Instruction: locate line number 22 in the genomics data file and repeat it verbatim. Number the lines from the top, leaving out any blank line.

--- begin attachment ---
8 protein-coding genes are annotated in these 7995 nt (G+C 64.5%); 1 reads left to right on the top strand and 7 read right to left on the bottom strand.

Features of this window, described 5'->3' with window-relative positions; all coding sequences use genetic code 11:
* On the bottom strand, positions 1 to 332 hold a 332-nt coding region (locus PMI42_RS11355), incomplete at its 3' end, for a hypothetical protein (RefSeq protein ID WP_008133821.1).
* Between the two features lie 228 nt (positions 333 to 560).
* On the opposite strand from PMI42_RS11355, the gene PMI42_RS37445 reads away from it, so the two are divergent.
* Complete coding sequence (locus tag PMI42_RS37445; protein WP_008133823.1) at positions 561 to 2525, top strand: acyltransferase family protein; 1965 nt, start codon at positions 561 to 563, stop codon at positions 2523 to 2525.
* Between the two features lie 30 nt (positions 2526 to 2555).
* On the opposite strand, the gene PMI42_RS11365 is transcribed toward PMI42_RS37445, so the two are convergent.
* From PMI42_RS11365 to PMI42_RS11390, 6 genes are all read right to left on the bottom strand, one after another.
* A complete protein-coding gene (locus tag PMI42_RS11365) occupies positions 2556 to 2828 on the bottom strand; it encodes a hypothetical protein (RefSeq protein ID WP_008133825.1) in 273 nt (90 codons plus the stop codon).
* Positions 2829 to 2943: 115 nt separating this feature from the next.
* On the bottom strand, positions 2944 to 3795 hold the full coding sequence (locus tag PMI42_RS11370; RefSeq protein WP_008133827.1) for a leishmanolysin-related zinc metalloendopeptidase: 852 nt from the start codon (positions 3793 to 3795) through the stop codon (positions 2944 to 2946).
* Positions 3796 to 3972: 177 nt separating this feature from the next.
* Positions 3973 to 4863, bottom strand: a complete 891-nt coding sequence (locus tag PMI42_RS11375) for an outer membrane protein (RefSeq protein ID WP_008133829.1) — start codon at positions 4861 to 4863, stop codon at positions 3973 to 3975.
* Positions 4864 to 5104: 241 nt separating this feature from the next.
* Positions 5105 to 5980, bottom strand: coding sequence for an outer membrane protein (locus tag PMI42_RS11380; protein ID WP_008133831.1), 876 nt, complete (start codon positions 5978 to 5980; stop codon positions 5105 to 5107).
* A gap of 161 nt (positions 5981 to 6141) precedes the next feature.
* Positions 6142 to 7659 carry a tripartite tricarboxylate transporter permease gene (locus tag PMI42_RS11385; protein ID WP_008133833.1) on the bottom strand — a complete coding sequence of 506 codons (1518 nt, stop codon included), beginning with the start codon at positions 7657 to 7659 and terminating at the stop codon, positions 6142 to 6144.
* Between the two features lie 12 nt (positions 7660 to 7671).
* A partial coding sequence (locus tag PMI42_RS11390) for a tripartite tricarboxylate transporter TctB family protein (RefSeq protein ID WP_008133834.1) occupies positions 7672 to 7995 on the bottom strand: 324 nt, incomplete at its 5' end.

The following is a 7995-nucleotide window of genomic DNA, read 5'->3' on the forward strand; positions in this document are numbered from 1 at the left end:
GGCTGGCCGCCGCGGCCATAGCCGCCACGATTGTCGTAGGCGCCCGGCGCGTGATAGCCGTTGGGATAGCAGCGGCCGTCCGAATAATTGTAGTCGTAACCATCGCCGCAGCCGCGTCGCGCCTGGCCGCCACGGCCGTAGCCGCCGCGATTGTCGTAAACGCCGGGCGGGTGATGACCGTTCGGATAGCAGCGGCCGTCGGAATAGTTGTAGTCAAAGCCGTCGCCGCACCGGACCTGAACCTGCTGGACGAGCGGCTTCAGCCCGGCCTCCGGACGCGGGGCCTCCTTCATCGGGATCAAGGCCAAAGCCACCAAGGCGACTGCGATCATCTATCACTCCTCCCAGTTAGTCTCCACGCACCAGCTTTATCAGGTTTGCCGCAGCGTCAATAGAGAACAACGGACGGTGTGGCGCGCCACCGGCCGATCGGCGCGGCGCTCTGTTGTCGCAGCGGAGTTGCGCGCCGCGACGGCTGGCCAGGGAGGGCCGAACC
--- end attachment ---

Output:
GGCTGGCCGCCGCGGCCATAGCCGCCACGATTGTCGTAGGCGCCCGGCGCGTGATAGCCGTTGGGATAGCAGCGGCCGTCCGAATAATTGTAGTCGTAACCATCGCCGCAGCCGCGTCGCGCCTGGCCGCCACGGCCGTAGCCGCCGCGATTGTCGTAAACGCCGGGCGGGTGATGACCGTTCGGATAGCAGCGGCCGTCGGAATAGTTGTAGTCAAAGCCGTCGCCGCACCGGACCTGAACCTGCTGGACGAGCGGCTTCAGCCCGGCCTCCGGACGCGGGGCCTCCTTCATCGGGATCAAGGCCAAAGCCACCAAGGCGACTGCGATCATCTATCACTCCTCCCAGTTAGTCTCCACGCACCAGCTTTATCAGGTTTGCCGCAGCGTCAATAGAGAACAACGGACGGTGTGGCGCGCCACCGGCCGATCGGCGCGGCGCTCTGTTGTCGCAGCGGAGTTGCGCGCCGCGACGGCTGGCCAGGGAGGGCCGAACC